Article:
Although 62% of the world’s population has received at least one dose of a COVID-19 vaccine and 54% have completed the primary vaccine series, most of those vaccines have gone to wealthy countries. An editorial in the New England Journal of Medicine (NEJM) argues that local or regional vaccine production is necessary to even the playing field for low-income countries.
Co-authors of the February 23, 2022 editorial included two researchers from Harvard T.H. Chan School of Public Health: David Hunter, Vincent L. Gregory Professor of Cancer Prevention, Emeritus, and Eric Rubin, adjunct professor of immunology and infectious diseases and NEJM editor-in-chief.
The authors noted that several wealthy countries have exceeded 90% vaccine coverage, while only about 11% of all people in low-income countries have received at least one dose. In addition, roughly three billion people worldwide have not received a single dose.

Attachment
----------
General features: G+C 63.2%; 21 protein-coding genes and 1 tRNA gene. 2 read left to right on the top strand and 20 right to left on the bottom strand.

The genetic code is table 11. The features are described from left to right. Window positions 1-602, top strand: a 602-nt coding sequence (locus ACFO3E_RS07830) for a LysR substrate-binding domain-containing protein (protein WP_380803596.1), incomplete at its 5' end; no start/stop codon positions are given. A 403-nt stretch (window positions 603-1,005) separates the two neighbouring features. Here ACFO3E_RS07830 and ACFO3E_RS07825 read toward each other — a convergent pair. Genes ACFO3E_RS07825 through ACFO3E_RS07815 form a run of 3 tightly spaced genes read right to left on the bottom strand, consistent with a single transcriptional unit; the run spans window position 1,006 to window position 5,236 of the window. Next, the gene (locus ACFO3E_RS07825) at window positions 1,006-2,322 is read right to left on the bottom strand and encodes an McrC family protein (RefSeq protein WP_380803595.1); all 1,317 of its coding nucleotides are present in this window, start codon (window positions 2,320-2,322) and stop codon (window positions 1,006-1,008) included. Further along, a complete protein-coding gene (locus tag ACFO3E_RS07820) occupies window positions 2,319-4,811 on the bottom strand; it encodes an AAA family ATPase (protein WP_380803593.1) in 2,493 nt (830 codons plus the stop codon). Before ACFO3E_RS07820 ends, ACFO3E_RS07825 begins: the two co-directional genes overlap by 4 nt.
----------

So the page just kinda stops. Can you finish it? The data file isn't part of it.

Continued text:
Countries with the capacity to manufacture vaccines have prioritized local supply, the authors explained, and wealthier countries purchased the vaccines. “We should not be surprised by vaccine nationalism; company CEOs and boards have a fiduciary responsibility to maximize their stock price, and politicians are elected to prefer the interests of their voters over populations in other nations,” the authors explained.
But they argued that vaccines, and the ability to manufacture them, “must not be a sequestered asset that maximizes the return to pharmaceutical company executives and shareholders or increases the electability of politicians. They must be a global public good.” They called for a sustained effort to develop and increase regional vaccine-production capacity to offset “the haphazard way in which vaccines are currently distributed.”
Read the NEJM editorial: Addressing Vaccine Inequity—Covid-19 Vaccines as a Global Public Good